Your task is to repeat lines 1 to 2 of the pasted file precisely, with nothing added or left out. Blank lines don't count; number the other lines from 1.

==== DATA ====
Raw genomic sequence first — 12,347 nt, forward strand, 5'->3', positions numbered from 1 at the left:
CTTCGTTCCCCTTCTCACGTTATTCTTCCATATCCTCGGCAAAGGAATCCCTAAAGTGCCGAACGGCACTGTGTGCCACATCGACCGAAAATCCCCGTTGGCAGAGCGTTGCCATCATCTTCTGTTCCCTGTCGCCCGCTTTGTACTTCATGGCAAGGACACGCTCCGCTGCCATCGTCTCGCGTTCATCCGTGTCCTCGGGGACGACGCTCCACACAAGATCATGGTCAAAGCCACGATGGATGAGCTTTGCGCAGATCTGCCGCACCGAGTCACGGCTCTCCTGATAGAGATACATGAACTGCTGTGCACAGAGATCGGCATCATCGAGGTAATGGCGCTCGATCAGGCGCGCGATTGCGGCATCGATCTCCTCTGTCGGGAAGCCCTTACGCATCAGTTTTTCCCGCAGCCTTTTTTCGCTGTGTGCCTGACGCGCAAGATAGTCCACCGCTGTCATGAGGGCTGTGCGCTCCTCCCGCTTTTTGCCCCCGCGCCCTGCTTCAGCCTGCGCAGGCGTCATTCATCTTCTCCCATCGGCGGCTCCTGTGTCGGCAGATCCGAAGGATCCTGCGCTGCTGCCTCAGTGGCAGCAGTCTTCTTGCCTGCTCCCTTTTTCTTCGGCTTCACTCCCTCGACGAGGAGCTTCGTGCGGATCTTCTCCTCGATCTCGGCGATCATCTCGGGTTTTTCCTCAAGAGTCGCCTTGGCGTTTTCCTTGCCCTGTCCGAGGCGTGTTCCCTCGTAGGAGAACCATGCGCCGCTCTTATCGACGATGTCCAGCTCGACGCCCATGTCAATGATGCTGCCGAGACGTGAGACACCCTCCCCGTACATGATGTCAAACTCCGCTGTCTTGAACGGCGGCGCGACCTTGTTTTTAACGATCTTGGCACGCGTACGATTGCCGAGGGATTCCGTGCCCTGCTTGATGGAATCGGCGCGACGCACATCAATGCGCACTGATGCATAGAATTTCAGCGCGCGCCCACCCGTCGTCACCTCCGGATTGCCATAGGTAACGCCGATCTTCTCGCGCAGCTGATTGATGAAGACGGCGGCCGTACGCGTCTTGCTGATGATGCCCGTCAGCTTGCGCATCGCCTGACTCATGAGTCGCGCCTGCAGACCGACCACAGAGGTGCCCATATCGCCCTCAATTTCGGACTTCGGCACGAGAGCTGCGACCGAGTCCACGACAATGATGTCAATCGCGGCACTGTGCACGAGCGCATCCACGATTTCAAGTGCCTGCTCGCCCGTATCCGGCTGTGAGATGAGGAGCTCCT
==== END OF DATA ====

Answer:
Raw genomic sequence first — 12,347 nt, forward strand, 5'->3', positions numbered from 1 at the left:
CTTCGTTCCCCTTCTCACGTTATTCTTCCATATCCTCGGCAAAGGAATCCCTAAAGTGCCGAACGGCACTGTGTGCCACATCGACCGAAAATCCCCGTTGGCAGAGCGTTGCCATCATCTTCTGTTCCCTGTCGCCCGCTTTGTACTTCATGGCAAGGACACGCTCCGCTGCCATCGTCTCGCGTTCATCCGTGTCCTCGGGGACGACGCTCCACACAAGATCATGGTCAAAGCCACGATGGATGAGCTTTGCGCAGATCTGCCGCACCGAGTCACGGCTCTCCTGATAGAGATACATGAACTGCTGTGCACAGAGATCGGCATCATCGAGGTAATGGCGCTCGATCAGGCGCGCGATTGCGGCATCGATCTCCTCTGTCGGGAAGCCCTTACGCATCAGTTTTTCCCGCAGCCTTTTTTCGCTGTGTGCCTGACGCGCAAGATAGTCCACCGCTGTCATGAGGGCTGTGCGCTCCTCCCGCTTTTTGCCCCCGCGCCCTGCTTCAGCCTGCGCAGGCGTCATTCATCTTCTCCCATCGGCGGCTCCTGTGTCGGCAGATCCGAAGGATCCTGCGCTGCTGCCTCAGTGGCAGCAGTCTTCTTGCCTGCTCCCTTTTTCTTCGGCTTCACTCCCTCGACGAGGAGCTTCGTGCGGATCTTCTCCTCGATCTCGGCGATCATCTCGGGTTTTTCCTCAAGAGTCGCCTTGGCGTTTTCCTTGCCCTGTCCGAGGCGTGTTCCCTCGTAGGAGAACCATGCGCCGCTCTTATCGACGATGTCCAGCTCGACGCCCATGTCAATGATGCTGCCGAGACGTGAGACACCCTCCCCGTACATGATGTCAAACTCCGCTGTCTTGAACGGCGGCGCGACCTTGTTTTTAACGATCTTGGCACGCGTACGATTGCCGAGGGATTCCGTGCCCTGCTTGATGGAATCGGCGCGACGCACATCAATGCGCACTGATGCATAGAATTTCAGCGCGCGCCCACCCGTCGTCACCTCCGGATTGCCATAGGTAACGCCGATCTTCTCGCGCAGCTGATTGATGAAGACGGCGGCCGTACGCGTCTTGCTGATGATGCCCGTCAGCTTGCGCATCGCCTGACTCATGAGTCGCGCCTGCAGACCGACCACAGAGGTGCCCATATCGCCCTCAATTTCGGACTTCGGCACGAGAGCTGCGACCGAGTCCACGACAATGATGTCAATCGCGGCACTGTGCACGAGCGCATCCACGATTTCAAGTGCCTGCTCGCCCGTATCCGGCTGTGAGATGAGGAGCTCCT